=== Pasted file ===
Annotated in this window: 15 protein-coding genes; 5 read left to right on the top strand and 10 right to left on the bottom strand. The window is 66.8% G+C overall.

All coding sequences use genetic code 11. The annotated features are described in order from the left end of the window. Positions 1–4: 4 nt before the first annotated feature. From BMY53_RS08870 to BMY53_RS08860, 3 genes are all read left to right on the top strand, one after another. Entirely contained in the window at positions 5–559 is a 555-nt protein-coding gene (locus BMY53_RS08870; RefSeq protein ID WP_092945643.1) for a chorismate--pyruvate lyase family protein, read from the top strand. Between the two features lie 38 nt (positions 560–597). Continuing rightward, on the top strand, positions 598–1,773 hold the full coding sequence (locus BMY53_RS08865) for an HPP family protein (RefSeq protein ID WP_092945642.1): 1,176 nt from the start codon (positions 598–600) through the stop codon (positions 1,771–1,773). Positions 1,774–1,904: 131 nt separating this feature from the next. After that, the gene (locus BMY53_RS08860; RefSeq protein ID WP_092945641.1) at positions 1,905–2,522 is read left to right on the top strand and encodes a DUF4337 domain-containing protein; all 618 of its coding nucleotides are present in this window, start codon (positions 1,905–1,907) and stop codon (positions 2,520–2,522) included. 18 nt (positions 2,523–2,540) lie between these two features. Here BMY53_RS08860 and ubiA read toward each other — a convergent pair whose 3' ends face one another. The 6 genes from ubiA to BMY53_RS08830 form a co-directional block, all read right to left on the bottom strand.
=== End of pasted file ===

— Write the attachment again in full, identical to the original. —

Annotated in this window: 15 protein-coding genes; 5 read left to right on the top strand and 10 right to left on the bottom strand. The window is 66.8% G+C overall.

All coding sequences use genetic code 11. The annotated features are described in order from the left end of the window. Positions 1–4: 4 nt before the first annotated feature. From BMY53_RS08870 to BMY53_RS08860, 3 genes are all read left to right on the top strand, one after another. Entirely contained in the window at positions 5–559 is a 555-nt protein-coding gene (locus BMY53_RS08870; RefSeq protein ID WP_092945643.1) for a chorismate--pyruvate lyase family protein, read from the top strand. Between the two features lie 38 nt (positions 560–597). Continuing rightward, on the top strand, positions 598–1,773 hold the full coding sequence (locus BMY53_RS08865) for an HPP family protein (RefSeq protein ID WP_092945642.1): 1,176 nt from the start codon (positions 598–600) through the stop codon (positions 1,771–1,773). Positions 1,774–1,904: 131 nt separating this feature from the next. After that, the gene (locus BMY53_RS08860; RefSeq protein ID WP_092945641.1) at positions 1,905–2,522 is read left to right on the top strand and encodes a DUF4337 domain-containing protein; all 618 of its coding nucleotides are present in this window, start codon (positions 1,905–1,907) and stop codon (positions 2,520–2,522) included. 18 nt (positions 2,523–2,540) lie between these two features. Here BMY53_RS08860 and ubiA read toward each other — a convergent pair whose 3' ends face one another. The 6 genes from ubiA to BMY53_RS08830 form a co-directional block, all read right to left on the bottom strand.